Olmert 'won't play into Hamas hands'

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September 11, 2007 02:34

69 troops wounded, 1 soldier still in critical condtion after strike on IDF basic training base at Zikim.

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Olmert 'won't play into Hamas hands'

kassam 224.88. (photo credit: AP)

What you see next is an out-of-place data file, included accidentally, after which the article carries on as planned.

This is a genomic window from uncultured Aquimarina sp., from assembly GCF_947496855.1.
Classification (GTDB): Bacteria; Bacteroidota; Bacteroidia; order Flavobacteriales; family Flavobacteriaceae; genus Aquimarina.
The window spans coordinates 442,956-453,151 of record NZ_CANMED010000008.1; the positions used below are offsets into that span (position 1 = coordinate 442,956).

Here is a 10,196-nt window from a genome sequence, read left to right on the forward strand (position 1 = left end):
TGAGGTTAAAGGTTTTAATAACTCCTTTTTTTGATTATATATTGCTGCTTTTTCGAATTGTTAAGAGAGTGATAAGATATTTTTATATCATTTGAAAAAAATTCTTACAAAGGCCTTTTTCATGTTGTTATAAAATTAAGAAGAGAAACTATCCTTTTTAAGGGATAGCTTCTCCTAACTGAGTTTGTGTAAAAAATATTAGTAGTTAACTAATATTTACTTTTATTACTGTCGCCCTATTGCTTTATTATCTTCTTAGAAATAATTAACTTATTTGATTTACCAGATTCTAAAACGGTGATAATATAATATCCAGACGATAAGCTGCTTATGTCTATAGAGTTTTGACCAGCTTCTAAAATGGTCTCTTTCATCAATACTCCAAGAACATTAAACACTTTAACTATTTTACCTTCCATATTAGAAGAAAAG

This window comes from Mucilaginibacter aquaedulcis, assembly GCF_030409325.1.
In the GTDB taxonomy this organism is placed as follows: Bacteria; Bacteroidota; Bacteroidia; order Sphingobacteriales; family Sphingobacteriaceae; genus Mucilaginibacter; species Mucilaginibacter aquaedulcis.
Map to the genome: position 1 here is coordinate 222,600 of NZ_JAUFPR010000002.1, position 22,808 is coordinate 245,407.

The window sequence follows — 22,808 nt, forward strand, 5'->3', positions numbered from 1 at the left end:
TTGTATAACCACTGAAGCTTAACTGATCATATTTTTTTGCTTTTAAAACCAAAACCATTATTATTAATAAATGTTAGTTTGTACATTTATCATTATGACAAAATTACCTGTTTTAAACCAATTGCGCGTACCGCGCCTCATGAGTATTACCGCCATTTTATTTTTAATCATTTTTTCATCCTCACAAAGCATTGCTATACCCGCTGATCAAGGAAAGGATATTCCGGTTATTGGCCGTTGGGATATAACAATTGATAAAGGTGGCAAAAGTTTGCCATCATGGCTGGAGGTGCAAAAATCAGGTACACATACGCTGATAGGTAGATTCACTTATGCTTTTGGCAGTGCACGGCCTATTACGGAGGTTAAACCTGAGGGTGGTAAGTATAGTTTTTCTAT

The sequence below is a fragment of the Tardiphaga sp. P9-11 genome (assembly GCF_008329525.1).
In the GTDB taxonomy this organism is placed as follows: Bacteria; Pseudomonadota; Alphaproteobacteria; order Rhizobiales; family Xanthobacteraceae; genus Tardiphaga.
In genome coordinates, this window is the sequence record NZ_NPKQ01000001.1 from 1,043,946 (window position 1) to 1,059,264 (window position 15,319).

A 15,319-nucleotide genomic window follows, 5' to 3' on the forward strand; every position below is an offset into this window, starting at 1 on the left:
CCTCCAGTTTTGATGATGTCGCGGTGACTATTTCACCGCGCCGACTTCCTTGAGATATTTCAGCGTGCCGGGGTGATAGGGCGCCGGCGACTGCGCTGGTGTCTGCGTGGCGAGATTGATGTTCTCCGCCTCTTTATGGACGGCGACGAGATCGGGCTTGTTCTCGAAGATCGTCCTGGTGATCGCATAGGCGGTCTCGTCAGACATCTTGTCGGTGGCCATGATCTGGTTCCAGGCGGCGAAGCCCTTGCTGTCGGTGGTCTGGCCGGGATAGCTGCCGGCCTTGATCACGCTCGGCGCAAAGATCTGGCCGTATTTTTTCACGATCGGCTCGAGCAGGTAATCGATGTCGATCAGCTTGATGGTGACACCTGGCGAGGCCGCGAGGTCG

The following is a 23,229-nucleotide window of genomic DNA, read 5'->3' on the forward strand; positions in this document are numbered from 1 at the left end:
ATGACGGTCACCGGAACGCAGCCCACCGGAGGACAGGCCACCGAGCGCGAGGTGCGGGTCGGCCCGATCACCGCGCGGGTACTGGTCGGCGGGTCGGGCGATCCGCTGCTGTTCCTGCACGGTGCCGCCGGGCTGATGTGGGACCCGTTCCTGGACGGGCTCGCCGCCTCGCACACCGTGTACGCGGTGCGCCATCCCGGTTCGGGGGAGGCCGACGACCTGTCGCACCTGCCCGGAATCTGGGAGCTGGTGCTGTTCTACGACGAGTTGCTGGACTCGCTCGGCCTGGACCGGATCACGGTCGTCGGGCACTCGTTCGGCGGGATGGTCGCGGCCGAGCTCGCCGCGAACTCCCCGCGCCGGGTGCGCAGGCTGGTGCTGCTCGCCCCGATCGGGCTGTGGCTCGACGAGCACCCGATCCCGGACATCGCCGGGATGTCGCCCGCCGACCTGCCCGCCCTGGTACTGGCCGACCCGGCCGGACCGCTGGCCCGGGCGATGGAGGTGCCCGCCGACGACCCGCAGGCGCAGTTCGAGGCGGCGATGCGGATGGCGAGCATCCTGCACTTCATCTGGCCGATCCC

Prime Minister Ehud Olmert continues to oppose mounting a major IDF operation in the Gaza Strip or cutting off Israeli-supplied utilities to the region, despite Tuesday's Kassam attack on the Zikim army base, The Jerusalem Post has learned. The attack wounded 69 soldiers, the highest number of casualties in a Kassam attack, including one critically, four seriously and 10 moderately. Most of the soldiers suffered shrapnel wounds. Olmert did not convene a special session of the security cabinet or any extraordinary security consultations in response to the attack, as was done last week after a Kassam rocket slammed into the courtyard of a day care center in Sderot, sending a dozen children to the hospital with trauma. Senior government officials said that the decisions reached at last week's meeting - including preparing a plan to disrupt the fuel, electricity and water supplies to the Gaza Strip and continuing "intensive military operations against all those involved in launching rockets and in perpetrating other terrorist actions"- remained in effect and that there was no reason to meet just to reiterate them. Olmert's position on cutting the supply of utilities is that this would not be effective in stopping the rockets, and would bring in its wake a huge international outcry and harsh condemnations. Although there was no meeting of the security cabinet on Tuesday, Olmert did hold his regular weekly meeting with Defense Minister Ehud Barak in Tel Aviv. Government officials said a major IDF incursion into the Strip was unlikely. "By going into Gaza," one official said, "we would be playing into their hands. That is exactly what they want. It resolves a number of issues for Hamas." Among those issues are uniting the Palestinians against Israel, involving Israel in a battle that would inevitably lead to "collateral damage" for which Israel would be widely condemned, and possibly scuttling fledgling Israeli-PA negotiations. One soldier's leg was amputated due to the severity of the wounds he suffered in the attack. The soldier in critical condition was being treated at Sheba Medical Center at Tel Hashomer for severe head wounds. Kassams - crude, homemade rockets - hit the western Negev almost every day; while they are very inaccurate, the projectiles have killed 12 people in the past six years, wounded dozens and severely disrupted life in the region. Defense officials said the IDF would not escalate operations in Gaza over the next few days and that concerns that a large-scale operation could result in the cancellation of November's Middle East conference in Washington were still valid. Barak, the officials said, favored giving the army "freedom of operation" and planned to approve incursions beyond the current 2-kilometer depth limit on a case-by-case basis. On Sunday, the IDF will present the cabinet with a number of alternative responses to the Zikim attack. "We are in a very complicated diplomatic climate," said one official. "If we go into Gaza in a large-scale operation, the November summit will definitely be canceled." The wounded soldiers were all new recruits undergoing basic training. They were scheduled to complete their training on Wednesday and be sent home for Rosh Hashana and Shabbat. The rocket hit an empty tent that was located four meters from a tent filled with sleeping soldiers. The IDF immediately pounded the launch site, wounding four people, including a woman and child, according to Palestinian health officials. Hamas spokesman Fawzi Barhoum praised Tuesday's attack as a "victory from God." In Gaza City and in the southern Gaza town of Rafah, youths wearing Islamic Jihad scarves and T-shirts handed out candies to motorists. Islamic Jihad and the Popular Resistance Committees claimed responsibility for the attack, and Islamic Jihad later posted a video on its Web site purportedly showing the rocket's launch. Tuesday's Kassam attack was not the first in Zikim, which is less than 2 kilometers north of the Gaza Strip. As early as December 2005, parents of soldiers at the base voiced protest over the danger there, after it was hit by a Kassam. Five soldiers were lightly wounded by shrapnel in that attack, including Lt.-Col. Yossi Drori, the commander of the base at the time. On Tuesday, following the attack, parents flocked to Zikim and demanded that their children be sent home. Throughout the day, concrete portable bomb shelters arrived at the base. "There was serious negligence on the part of the IDF that the soldiers were sleeping in tents and without anything really protecting them from rockets," a defense official said. The IDF said that it was looking into ways to improve the sleeping conditions and the soldiers' protection at the base. Meanwhile, Foreign Minister Tzipi Livni said that Israel needed to make a clear distinction between the West Bank and Gaza, and to continue to work against terrorism from Gaza while at the same time taking "this opportunity to reach an understanding and find common ground between Israel and the moderates." Livni said that while a dialogue with Palestinian Authority Chairman Mahmoud Abbas would not stop Kassam rockets in the short term, it might have an impact over the long term. Livni made her comments at a press conference with visiting French Foreign Minister Bernard Kouchner. Kouchner said he understood that "Israel has to defend its population," and that "there is a contract between government and the army, first to defend the Israeli population." The French foreign minister also said it was clear that the attacks were aimed at undermining negotiations between Israel and the PA, and that this was something that "must not be accepted."